MidwestWeekends.com — Your Travel Guide to the Upper Midwest

Schools of know-how

Go away for a relaxing weekend and come home with a new skill.

Building a boat in Grand Marais.

© North House Folk School

In Grand Marais, the North House Folk School offers many classes on boat-building.

In this part of the country, the do-it-yourself movement is alive and well.

Two new folk schools in Minnesota are thriving, with dozens of workshops offered. In canoe country, you can learn winter photography one weekend at the Ely Folk School, and animal tracking the next. In bluff country near Lanesboro, take a class at the Eagle Bluff Skills School on cheese-making or Amish bread-baking.

At the Driftless Folk School in the coulees of Wisconsin, learn how to make rag rugs from old T-shirts and baskets from pine needles.

It's a two-fer: Acquire a life skill and a fun getaway in a beautiful place.

Nearly all of the folk schools are in vacation areas, though not all operate year-round.

One that does is the North House Folk School in Grand Marais, at the northeast tip of Minnesota. Even in the depths of winter, many of its classes fill quickly.

Learning the old ways

Often, students are regulars, like retiree Albert Knutson of Minneapolis. The first class he took at North House was on making moosehide mukluks.

Then, he learned how to make dogwood baskets, Finnish puukko knives, carved spoons, Swedish shrink boxes, Windsor stools, trestle work benches, birchbark berry baskets and artisan breads.

He took another basket class from Dennis Chilcote, a fellow engineer from Minneapolis, who showed the class how to harvest bark without harming the tree.

"I can't tell you enough how much I learn from those teachers up there; it's incredible," said Knutson. "They're so young for what they know, and I can't believe they know so much about the old ways of doing things."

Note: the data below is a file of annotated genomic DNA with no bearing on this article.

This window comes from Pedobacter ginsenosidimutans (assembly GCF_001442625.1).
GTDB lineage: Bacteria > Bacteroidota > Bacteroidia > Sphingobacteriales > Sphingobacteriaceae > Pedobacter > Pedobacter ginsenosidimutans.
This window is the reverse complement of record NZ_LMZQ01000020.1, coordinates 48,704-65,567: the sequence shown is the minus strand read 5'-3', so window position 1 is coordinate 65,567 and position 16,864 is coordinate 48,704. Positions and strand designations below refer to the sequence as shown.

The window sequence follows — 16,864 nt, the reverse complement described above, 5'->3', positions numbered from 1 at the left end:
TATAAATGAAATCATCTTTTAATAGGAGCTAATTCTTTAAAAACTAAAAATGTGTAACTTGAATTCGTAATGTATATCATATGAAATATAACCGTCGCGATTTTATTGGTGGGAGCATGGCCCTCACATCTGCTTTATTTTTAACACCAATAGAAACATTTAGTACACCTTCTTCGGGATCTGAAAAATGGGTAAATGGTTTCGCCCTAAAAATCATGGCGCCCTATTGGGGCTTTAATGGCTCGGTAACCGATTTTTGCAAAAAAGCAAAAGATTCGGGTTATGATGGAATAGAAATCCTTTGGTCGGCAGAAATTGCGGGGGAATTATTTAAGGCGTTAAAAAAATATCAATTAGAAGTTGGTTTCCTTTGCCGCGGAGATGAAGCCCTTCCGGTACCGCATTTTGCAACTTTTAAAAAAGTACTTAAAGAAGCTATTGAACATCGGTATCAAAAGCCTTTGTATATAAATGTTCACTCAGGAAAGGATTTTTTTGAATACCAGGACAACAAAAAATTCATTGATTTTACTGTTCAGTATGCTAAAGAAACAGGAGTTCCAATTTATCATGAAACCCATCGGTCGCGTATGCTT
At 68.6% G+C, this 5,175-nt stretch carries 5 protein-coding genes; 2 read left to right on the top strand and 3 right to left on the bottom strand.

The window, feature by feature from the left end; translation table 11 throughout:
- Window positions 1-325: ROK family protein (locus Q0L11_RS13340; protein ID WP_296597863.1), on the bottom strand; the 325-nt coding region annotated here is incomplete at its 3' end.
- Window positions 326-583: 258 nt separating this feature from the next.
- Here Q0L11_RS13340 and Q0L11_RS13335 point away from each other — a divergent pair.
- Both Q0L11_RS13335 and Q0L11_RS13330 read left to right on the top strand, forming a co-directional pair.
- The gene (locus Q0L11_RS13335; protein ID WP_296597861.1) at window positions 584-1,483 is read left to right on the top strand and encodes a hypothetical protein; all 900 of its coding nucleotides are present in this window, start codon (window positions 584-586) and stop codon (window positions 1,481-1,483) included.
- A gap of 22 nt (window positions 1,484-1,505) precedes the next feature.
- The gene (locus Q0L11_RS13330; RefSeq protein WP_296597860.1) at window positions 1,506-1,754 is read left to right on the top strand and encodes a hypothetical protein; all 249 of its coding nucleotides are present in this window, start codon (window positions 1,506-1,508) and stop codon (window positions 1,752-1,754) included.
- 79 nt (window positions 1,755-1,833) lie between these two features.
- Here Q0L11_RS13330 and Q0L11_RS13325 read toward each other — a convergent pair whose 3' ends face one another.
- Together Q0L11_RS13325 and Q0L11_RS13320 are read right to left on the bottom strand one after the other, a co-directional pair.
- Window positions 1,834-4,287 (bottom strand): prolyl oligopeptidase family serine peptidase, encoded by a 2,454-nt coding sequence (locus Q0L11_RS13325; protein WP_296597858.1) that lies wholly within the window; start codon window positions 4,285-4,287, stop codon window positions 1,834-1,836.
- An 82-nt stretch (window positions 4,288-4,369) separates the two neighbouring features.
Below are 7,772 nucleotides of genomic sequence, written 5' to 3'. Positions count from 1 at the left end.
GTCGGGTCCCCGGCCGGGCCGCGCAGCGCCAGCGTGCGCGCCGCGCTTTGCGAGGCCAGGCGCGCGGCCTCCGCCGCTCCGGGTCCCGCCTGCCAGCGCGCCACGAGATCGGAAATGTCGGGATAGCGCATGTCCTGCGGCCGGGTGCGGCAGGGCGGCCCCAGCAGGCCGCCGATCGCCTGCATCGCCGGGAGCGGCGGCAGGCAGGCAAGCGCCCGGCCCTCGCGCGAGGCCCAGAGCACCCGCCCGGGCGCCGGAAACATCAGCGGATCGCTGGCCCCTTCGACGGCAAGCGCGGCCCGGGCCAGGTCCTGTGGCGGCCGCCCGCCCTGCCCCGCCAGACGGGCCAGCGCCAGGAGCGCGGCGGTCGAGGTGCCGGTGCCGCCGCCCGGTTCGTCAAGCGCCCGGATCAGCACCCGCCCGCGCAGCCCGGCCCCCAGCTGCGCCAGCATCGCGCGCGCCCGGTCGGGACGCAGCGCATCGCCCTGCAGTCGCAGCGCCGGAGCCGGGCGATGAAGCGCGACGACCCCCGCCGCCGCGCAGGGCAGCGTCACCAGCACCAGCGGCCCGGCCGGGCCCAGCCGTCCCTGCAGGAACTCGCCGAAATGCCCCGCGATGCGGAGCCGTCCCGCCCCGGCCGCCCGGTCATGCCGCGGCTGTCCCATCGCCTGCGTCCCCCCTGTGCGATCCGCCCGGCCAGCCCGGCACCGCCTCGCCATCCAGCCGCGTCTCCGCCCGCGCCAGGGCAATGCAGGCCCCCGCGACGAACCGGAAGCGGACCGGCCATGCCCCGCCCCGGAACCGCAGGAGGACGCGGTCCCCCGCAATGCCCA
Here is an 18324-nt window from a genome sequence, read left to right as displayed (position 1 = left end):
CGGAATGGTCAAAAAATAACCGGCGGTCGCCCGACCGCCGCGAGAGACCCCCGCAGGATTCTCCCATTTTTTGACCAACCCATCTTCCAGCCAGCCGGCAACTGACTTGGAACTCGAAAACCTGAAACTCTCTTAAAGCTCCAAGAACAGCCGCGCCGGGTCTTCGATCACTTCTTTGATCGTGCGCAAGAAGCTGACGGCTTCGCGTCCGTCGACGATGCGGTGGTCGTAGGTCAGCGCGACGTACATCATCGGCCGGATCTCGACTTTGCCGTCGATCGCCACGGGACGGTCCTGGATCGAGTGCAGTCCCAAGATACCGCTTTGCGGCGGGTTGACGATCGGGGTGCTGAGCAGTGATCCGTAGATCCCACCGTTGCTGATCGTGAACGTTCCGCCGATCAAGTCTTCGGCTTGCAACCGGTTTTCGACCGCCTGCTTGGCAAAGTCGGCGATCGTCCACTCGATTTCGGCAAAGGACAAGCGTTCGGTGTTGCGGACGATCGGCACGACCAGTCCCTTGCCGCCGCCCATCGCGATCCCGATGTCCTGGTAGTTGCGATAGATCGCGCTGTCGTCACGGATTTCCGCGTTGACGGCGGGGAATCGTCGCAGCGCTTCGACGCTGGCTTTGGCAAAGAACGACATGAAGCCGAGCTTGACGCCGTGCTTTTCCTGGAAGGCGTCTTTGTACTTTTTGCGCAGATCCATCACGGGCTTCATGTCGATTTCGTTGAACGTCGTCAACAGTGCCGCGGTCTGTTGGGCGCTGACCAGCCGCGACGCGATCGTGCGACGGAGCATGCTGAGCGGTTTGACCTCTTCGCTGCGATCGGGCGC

Most of the classes take several days, so Knutson gets a room at Lund's Motel and eats meals at the Pie Place. Eventually, he became part of the North House community, even organizing a benefit when one of the instructors suffered a stroke.

"I fell in love with the people and the area," Knutson said. "And it just went on and on."

The Scandinavian influence

Like the North House, the Clearing in Door County was founded on the Scandinavian tradition of folk schools but 62 years earlier, in 1935.

A photo class in Door County.

© Beth Gauper

Students in a Clearing photography class visit a Door County beach.

Its founder, Danish landscape architect Jens Jensen, meant for it to be a place where ordinary people could escape the city to learn and relax in a beautiful, stress-free setting.

"There's nothing formal about anything here," says director Mike Schneider. "If you want to skip class, you can do that; I encourage it sometimes, on a nice day."

In winter, classes are held all over Door County, but in summer, they're held in and around lovely stone buildings on the 130-acre wooded campus near Ellison Bay.

There are courses on science, history, theater, film and religion as well as the arts, but the hands-on classes fill fastest, Schneider says.

Trip Tips: Learning vacations at folk schools

If the school is in a popular resort area and you will need lodgings, register as early as possible and make sure you can get a place to stay.

Often, students can save money by camping nearby and paying the commuter rate. Some schools, such as the North House, offer an early-bird discount.

Minnesota

North House Folk School in Grand Marais. Inspired by the folk schools of Scandinavia, this school on the Lake Superior harbor holds hundreds of workshops in traditional artisanry throughout the year and sailing in summer.

Cost includes instruction only; students find their own lodgings and meals nearby. Students on a budget can camp next door in the municipal campground.

For more, see Artistic Grand Marais.

Ely Folk School in Ely. This new school, based downtown, offers such traditional crafts and skills as glassblowing, quilting, log construction, cheese-making, spinning and rosemaling.

For more, see Winter in Ely.

Duluth Folk School in Duluth. This school offers classes in various venues around town, on such topics as bike maintenance, bee-keeping and knitting.